The microtubule cytoskeleton is required for multiple essential functions of the cell, including vesicle transport, organelle positioning, cell migration and assembly of the mitotic spindle. The centrosome acts as the primary organizer of the cytoskeleton, regulating microtubule nucleation, growth, and positioning. Human diseases such as autosomal recessive primary microcephaly are primarily caused by defects in proteins that are localized to, and function at, the centrosome1. As such, developing an understanding of how these proteins act at the centrosome to promote cytoskeletal organization is also of medical relevance. Hundreds of proteins have been identified as components of the centrosome2,3, yet how specific proteins act to promote new microtubule nucleation from the cell's dominant microtubule organizing center is still unknown. Despite identification of the gamma-tubulin ring complex (?-TuRC) as a major microtubule nucleator in the cell4-7, it remains unclear how it gets localized and activated specifically at the centrosome to generate microtubules. The overall goal of this proposal is to determine how the centrosome nucleates microtubules for building the microtubule cytoskeleton of the cell. In order to achieve this goal, I will develop an assay to visualize, in real time, new microtubule formation at the centrosome in a cell-free system using single molecule microscopy. I will investigate which proteins are responsible for localizing ?-TuRC to the centrosome and for specifically activating it there. Finally, I will determine how the key molecular players induce centrosomal microtubule nucleation. Completion of these aims will provide a molecular understanding of how microtubules are nucleated at the centrosome and how this contributes to building the microtubule cytoskeleton in health and disease.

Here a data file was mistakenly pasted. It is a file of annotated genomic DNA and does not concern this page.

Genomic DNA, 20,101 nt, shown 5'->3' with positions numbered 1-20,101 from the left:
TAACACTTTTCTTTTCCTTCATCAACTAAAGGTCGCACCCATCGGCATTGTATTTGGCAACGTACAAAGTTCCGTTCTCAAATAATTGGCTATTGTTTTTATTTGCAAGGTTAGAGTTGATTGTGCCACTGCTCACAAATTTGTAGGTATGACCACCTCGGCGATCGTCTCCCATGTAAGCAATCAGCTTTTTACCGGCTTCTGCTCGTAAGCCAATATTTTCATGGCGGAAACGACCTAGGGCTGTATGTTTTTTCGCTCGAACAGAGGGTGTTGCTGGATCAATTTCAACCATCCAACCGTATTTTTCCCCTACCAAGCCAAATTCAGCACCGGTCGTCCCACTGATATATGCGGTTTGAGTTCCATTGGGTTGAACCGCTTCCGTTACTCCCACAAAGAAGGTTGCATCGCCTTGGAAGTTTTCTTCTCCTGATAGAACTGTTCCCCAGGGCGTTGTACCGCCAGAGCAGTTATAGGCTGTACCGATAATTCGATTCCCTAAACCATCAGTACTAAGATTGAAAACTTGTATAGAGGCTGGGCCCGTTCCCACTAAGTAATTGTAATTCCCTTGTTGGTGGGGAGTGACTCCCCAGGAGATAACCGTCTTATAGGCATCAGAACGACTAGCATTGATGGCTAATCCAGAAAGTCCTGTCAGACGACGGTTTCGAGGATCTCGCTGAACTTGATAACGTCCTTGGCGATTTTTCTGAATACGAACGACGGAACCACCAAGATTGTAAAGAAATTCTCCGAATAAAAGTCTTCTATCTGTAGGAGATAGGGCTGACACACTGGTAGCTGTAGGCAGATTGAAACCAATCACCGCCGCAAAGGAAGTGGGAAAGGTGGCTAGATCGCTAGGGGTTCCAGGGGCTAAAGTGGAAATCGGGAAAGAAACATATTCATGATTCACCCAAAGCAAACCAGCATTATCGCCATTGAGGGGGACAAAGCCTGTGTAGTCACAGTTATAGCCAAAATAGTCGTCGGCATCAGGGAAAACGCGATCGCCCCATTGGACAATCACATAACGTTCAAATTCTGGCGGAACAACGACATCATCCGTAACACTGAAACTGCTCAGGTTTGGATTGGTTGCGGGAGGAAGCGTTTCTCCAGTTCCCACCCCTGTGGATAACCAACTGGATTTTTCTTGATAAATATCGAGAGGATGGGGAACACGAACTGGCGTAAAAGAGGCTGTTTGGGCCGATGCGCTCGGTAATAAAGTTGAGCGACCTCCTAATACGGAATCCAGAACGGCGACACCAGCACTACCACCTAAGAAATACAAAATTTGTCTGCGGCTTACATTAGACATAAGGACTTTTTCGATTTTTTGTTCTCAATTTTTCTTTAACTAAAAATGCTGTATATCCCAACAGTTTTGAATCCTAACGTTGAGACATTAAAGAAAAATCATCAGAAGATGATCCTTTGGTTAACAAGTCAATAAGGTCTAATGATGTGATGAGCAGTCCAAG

Microtubules organized by the centrosome form the cytoskeleton of the cell and are required for essential cell functions such as cell division and organelle positioning. Disruption or misregulation of centrosome function can have wide-ranging effects on human health, including cancer, microcephaly and dwarfism. The experiments described in this proposal will characterize the function of a number of proteins involved in building the microtubule cytoskeleton from the centrosome, and as such, will provide insight into appropriate treatments for diseases caused by centrosome dysfunction.